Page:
Snapchat: the social network that means business

Published June 10, 2015 6:37 pm by LoSasso

My motivation to join Snapchat one year ago was strictly investigative. I wanted to see what the hubbub was all about, and I wanted to see if the ephemeral photo-sharing service posed any opportunity for marketers.

Before I joined Snapchat, I admit, my opinion of the app was not good. I could not figure out why people would want their messages to self-destruct (if not for the one, very obvious reason!). But after getting to know the ins and outs of Snapchat, not only did I discover many potential marketing opportunities, I also learned why the app caught on in the first place.

According to Bloomberg, Snapchat is the largest and fastest-growing social network ever, with a valuation of $15 billion. Compared to other hot social networks, Snapchat has grown at an unbelievable rate, reaching 100 million monthly active users in 44 months. In contrast, it took Twitter 65 months and Facebook 54 months to reach that level of user engagement.

So, what makes Snapchat so appealing, especially to young people? Part of the reason could be that viewing content (“snaps”) on Shapchat is fun, direct and personal, and the app is unlike any other social network around.

Snapchat is still very new, and with a user interface that has been described by the New York Times as, “a cross between a weird Japanese animation and a 1980s sitcom,” it’s no wonder why marketers might be leery of investing time and budget in the platform.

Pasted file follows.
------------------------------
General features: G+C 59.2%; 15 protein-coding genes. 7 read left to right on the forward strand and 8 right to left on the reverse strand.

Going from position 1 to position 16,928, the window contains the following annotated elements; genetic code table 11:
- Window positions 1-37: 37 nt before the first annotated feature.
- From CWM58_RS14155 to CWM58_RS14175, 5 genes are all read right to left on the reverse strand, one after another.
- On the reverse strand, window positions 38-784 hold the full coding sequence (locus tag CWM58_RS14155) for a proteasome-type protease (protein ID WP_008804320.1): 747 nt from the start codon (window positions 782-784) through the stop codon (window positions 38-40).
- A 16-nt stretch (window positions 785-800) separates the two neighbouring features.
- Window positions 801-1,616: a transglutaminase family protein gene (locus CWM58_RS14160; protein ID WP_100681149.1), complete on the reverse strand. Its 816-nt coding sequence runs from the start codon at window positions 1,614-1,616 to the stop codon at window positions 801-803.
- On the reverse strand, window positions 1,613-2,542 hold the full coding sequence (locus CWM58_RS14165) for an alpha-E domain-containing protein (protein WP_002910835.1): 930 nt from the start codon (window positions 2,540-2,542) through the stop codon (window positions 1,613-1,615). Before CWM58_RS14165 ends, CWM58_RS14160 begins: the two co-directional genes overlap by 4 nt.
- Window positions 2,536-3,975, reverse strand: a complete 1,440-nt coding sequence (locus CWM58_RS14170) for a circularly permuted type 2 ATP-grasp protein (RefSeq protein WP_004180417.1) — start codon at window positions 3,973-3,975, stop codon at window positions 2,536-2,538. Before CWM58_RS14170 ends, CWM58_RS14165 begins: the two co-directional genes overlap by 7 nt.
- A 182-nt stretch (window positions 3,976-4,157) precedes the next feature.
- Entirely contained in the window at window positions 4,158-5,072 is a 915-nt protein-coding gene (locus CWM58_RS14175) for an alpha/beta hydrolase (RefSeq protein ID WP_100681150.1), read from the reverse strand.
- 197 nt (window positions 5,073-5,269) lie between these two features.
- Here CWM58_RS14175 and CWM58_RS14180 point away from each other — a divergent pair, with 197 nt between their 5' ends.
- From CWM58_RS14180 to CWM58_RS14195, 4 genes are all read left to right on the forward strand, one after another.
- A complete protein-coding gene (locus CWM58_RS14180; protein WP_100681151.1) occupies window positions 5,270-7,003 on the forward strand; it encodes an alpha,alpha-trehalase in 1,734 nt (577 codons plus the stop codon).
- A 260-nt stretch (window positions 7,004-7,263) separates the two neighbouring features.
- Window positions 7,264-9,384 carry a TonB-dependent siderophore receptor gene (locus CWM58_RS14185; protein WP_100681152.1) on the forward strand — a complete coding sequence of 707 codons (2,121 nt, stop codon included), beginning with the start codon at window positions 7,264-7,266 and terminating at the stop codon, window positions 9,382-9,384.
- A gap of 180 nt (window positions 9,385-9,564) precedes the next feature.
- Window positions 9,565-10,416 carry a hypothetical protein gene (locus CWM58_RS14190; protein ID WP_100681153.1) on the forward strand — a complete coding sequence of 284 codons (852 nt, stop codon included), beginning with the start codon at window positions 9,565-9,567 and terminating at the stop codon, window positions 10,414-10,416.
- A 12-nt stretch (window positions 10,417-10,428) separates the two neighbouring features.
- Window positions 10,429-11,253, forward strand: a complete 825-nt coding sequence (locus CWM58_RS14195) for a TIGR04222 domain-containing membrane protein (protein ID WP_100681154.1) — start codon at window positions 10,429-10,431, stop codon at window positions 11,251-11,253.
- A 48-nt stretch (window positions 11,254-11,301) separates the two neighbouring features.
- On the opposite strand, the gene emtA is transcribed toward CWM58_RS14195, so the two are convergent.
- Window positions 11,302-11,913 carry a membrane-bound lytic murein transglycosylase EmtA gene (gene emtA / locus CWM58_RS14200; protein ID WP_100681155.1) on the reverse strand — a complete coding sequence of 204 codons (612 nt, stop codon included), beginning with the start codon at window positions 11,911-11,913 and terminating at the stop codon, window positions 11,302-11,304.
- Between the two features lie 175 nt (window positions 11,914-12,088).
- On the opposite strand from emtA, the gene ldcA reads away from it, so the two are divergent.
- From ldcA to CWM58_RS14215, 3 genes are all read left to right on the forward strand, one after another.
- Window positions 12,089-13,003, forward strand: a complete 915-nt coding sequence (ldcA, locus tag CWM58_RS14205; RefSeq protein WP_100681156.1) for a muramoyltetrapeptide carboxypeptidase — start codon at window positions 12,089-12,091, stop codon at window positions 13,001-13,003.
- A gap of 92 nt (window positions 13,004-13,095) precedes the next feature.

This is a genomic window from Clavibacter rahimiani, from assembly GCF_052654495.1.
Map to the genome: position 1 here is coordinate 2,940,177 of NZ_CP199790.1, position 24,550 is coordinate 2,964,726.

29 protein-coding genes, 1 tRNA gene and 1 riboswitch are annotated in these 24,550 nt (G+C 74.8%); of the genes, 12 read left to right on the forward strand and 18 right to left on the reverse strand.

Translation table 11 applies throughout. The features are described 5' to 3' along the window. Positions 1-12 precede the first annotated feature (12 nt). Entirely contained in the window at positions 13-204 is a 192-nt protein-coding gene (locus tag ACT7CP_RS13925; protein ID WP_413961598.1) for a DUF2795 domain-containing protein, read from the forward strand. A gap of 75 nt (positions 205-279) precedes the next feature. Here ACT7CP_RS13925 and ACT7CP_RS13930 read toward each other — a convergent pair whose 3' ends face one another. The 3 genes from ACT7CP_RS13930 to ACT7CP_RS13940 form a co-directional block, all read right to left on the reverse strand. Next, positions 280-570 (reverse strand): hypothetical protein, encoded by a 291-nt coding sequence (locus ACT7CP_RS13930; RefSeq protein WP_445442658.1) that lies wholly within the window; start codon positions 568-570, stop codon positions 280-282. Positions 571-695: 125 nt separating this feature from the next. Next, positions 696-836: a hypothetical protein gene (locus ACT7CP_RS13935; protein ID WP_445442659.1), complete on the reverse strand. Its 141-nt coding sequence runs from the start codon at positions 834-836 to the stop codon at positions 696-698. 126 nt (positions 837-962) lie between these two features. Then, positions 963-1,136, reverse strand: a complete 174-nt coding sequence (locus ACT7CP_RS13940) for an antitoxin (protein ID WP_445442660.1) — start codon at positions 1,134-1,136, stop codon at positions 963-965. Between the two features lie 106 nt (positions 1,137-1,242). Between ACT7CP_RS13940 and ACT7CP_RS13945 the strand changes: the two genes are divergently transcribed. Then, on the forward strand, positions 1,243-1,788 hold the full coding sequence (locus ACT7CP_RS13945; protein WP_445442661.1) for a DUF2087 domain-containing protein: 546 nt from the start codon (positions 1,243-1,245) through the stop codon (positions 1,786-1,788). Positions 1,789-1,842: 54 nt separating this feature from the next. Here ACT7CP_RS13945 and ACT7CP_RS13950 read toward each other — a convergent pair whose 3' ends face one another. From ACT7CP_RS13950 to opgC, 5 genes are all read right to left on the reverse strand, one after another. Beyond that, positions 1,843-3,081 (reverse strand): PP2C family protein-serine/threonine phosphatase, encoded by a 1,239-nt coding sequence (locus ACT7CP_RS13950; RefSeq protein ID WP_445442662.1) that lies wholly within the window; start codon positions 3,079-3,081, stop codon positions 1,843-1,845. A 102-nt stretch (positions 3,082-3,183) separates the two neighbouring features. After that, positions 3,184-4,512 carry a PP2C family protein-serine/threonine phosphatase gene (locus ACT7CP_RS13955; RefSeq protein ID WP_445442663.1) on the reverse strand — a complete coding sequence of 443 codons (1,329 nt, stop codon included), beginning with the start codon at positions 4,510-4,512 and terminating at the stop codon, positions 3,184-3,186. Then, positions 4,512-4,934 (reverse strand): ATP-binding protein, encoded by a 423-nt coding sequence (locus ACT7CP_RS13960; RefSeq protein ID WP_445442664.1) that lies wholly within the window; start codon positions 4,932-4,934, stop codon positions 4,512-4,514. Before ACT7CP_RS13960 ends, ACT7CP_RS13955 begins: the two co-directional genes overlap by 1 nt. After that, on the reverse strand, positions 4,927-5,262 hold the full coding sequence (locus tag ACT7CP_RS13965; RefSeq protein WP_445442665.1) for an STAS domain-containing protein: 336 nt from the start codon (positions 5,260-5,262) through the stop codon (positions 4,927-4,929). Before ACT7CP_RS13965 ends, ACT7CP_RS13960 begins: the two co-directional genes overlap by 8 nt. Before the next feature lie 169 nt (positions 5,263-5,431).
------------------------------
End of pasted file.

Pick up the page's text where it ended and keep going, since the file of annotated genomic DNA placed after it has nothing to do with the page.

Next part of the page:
From an advertising standpoint, Snapchat lacks important analytic metrics businesses and marketers have come to expect, including engagement and click-through rate. A young user demographic is another potential deterrent, depending on the age of your target audience.

Still, Snapchat provides a unique opportunity to gain additional exposure for your company’s marketing messages. First and foremost, ”snaps” are very direct—similar to sending a marketing text message—so your Snapchat friends are highly likely to open a snap they receive from you. Marketers should still be careful about what they put on social media—just because “snaps” dissolve in 10 seconds doesn’t stop people from taking a screenshot of your off-point message blunders. Use the Snapchat Story, a feature that gives your content a 24 hour lifespan, to your advantage by telling a fun or interesting story, showing a process, or making an announcement.

Snapchat isn’t uncharted social marketing territory. Major brands including Taco Bell, Starbucks, McDonald’s, General Electric, Acura, Heineken, HBO, GrubHub and MTV are all engaging with their audiences on Snapchat. These examples are primarily business-to-consumer (B2C), but that doesn’t mean Snapchat has no applications for business-to-business (B2B) companies, too.

The keys for businesses to be successful on Snapchat are to keep content raw and fun, be creative, and focus on connecting with your customers. Develop a working Snapchat marketing strategy and take the time necessary to learn and use the app before jumping right in. Remain flexible with your strategy and encourage your team to focus on soft metrics—such as how engaged your audience is with your content.

For additional Snapchat marketing tips, listen to the Snapchat marketing episode of the Social Media Marketing podcast, featuring marketing guru Gary Vaynerchuk and Snapchat celebrity Shaun McBride.

– Ben Lippert, Online Marketing Specialist PPC/SEO